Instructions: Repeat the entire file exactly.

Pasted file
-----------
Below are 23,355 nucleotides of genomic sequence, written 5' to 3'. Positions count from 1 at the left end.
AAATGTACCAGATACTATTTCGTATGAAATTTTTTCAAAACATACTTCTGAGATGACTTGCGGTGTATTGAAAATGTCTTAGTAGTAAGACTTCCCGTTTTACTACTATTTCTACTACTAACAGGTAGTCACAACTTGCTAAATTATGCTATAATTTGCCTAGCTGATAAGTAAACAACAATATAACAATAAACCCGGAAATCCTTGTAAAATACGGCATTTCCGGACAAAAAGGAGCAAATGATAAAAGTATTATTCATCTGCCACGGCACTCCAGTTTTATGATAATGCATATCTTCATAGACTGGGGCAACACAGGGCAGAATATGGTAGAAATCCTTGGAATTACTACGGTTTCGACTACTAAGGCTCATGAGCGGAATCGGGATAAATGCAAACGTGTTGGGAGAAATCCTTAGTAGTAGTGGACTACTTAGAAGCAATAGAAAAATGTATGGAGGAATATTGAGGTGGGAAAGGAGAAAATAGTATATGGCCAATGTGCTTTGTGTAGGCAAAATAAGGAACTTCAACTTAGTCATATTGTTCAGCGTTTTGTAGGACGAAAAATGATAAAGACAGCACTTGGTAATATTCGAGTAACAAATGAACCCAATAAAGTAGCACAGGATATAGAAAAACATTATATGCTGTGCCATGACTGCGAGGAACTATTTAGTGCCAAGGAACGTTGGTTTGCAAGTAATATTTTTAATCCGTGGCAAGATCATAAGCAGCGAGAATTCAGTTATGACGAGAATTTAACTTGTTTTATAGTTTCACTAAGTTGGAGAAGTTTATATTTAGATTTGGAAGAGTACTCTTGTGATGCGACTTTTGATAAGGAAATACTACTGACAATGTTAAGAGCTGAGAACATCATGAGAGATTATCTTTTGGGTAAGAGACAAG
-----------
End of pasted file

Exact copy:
Below are 23,355 nucleotides of genomic sequence, written 5' to 3'. Positions count from 1 at the left end.
AAATGTACCAGATACTATTTCGTATGAAATTTTTTCAAAACATACTTCTGAGATGACTTGCGGTGTATTGAAAATGTCTTAGTAGTAAGACTTCCCGTTTTACTACTATTTCTACTACTAACAGGTAGTCACAACTTGCTAAATTATGCTATAATTTGCCTAGCTGATAAGTAAACAACAATATAACAATAAACCCGGAAATCCTTGTAAAATACGGCATTTCCGGACAAAAAGGAGCAAATGATAAAAGTATTATTCATCTGCCACGGCACTCCAGTTTTATGATAATGCATATCTTCATAGACTGGGGCAACACAGGGCAGAATATGGTAGAAATCCTTGGAATTACTACGGTTTCGACTACTAAGGCTCATGAGCGGAATCGGGATAAATGCAAACGTGTTGGGAGAAATCCTTAGTAGTAGTGGACTACTTAGAAGCAATAGAAAAATGTATGGAGGAATATTGAGGTGGGAAAGGAGAAAATAGTATATGGCCAATGTGCTTTGTGTAGGCAAAATAAGGAACTTCAACTTAGTCATATTGTTCAGCGTTTTGTAGGACGAAAAATGATAAAGACAGCACTTGGTAATATTCGAGTAACAAATGAACCCAATAAAGTAGCACAGGATATAGAAAAACATTATATGCTGTGCCATGACTGCGAGGAACTATTTAGTGCCAAGGAACGTTGGTTTGCAAGTAATATTTTTAATCCGTGGCAAGATCATAAGCAGCGAGAATTCAGTTATGACGAGAATTTAACTTGTTTTATAGTTTCACTAAGTTGGAGAAGTTTATATTTAGATTTGGAAGAGTACTCTTGTGATGCGACTTTTGATAAGGAAATACTACTGACAATGTTAAGAGCTGAGAACATCATGAGAGATTATCTTTTGGGTAAGAGACAAG